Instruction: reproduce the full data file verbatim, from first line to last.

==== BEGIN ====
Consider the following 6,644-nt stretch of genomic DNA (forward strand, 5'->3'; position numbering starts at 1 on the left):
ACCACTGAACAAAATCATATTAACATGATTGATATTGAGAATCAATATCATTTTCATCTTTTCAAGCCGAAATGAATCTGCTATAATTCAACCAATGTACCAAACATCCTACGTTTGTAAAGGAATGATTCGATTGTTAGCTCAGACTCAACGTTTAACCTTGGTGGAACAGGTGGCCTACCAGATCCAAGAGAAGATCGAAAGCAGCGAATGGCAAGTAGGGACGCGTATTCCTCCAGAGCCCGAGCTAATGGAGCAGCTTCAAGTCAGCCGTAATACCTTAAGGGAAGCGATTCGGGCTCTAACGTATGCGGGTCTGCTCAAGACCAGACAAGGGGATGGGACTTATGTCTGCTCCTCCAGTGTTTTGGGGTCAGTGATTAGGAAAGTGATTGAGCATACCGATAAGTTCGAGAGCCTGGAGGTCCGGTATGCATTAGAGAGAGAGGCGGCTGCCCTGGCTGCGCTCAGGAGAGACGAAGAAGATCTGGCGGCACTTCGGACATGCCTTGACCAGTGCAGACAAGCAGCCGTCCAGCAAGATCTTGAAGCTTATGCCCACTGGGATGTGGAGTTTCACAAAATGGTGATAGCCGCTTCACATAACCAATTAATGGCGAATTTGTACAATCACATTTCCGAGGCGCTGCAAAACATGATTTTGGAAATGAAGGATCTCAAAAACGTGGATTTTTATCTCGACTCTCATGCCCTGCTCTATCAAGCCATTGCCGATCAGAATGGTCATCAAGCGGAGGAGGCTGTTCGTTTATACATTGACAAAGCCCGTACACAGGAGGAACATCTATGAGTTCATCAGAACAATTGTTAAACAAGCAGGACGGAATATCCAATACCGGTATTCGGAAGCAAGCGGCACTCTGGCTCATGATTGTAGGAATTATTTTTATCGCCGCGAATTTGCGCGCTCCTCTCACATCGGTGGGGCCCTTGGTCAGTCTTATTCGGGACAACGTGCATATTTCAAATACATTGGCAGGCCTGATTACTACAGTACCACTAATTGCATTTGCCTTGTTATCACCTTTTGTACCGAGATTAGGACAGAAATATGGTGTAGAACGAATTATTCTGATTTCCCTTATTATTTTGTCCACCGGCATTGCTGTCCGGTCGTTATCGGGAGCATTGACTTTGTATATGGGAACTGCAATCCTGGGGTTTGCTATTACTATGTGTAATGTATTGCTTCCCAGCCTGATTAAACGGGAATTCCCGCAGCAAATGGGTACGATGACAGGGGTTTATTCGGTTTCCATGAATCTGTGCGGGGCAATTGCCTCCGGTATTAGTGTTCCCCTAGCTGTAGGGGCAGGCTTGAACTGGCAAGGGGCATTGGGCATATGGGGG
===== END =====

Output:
Consider the following 6,644-nt stretch of genomic DNA (forward strand, 5'->3'; position numbering starts at 1 on the left):
ACCACTGAACAAAATCATATTAACATGATTGATATTGAGAATCAATATCATTTTCATCTTTTCAAGCCGAAATGAATCTGCTATAATTCAACCAATGTACCAAACATCCTACGTTTGTAAAGGAATGATTCGATTGTTAGCTCAGACTCAACGTTTAACCTTGGTGGAACAGGTGGCCTACCAGATCCAAGAGAAGATCGAAAGCAGCGAATGGCAAGTAGGGACGCGTATTCCTCCAGAGCCCGAGCTAATGGAGCAGCTTCAAGTCAGCCGTAATACCTTAAGGGAAGCGATTCGGGCTCTAACGTATGCGGGTCTGCTCAAGACCAGACAAGGGGATGGGACTTATGTCTGCTCCTCCAGTGTTTTGGGGTCAGTGATTAGGAAAGTGATTGAGCATACCGATAAGTTCGAGAGCCTGGAGGTCCGGTATGCATTAGAGAGAGAGGCGGCTGCCCTGGCTGCGCTCAGGAGAGACGAAGAAGATCTGGCGGCACTTCGGACATGCCTTGACCAGTGCAGACAAGCAGCCGTCCAGCAAGATCTTGAAGCTTATGCCCACTGGGATGTGGAGTTTCACAAAATGGTGATAGCCGCTTCACATAACCAATTAATGGCGAATTTGTACAATCACATTTCCGAGGCGCTGCAAAACATGATTTTGGAAATGAAGGATCTCAAAAACGTGGATTTTTATCTCGACTCTCATGCCCTGCTCTATCAAGCCATTGCCGATCAGAATGGTCATCAAGCGGAGGAGGCTGTTCGTTTATACATTGACAAAGCCCGTACACAGGAGGAACATCTATGAGTTCATCAGAACAATTGTTAAACAAGCAGGACGGAATATCCAATACCGGTATTCGGAAGCAAGCGGCACTCTGGCTCATGATTGTAGGAATTATTTTTATCGCCGCGAATTTGCGCGCTCCTCTCACATCGGTGGGGCCCTTGGTCAGTCTTATTCGGGACAACGTGCATATTTCAAATACATTGGCAGGCCTGATTACTACAGTACCACTAATTGCATTTGCCTTGTTATCACCTTTTGTACCGAGATTAGGACAGAAATATGGTGTAGAACGAATTATTCTGATTTCCCTTATTATTTTGTCCACCGGCATTGCTGTCCGGTCGTTATCGGGAGCATTGACTTTGTATATGGGAACTGCAATCCTGGGGTTTGCTATTACTATGTGTAATGTATTGCTTCCCAGCCTGATTAAACGGGAATTCCCGCAGCAAATGGGTACGATGACAGGGGTTTATTCGGTTTCCATGAATCTGTGCGGGGCAATTGCCTCCGGTATTAGTGTTCCCCTAGCTGTAGGGGCAGGCTTGAACTGGCAAGGGGCATTGGGCATATGGGGG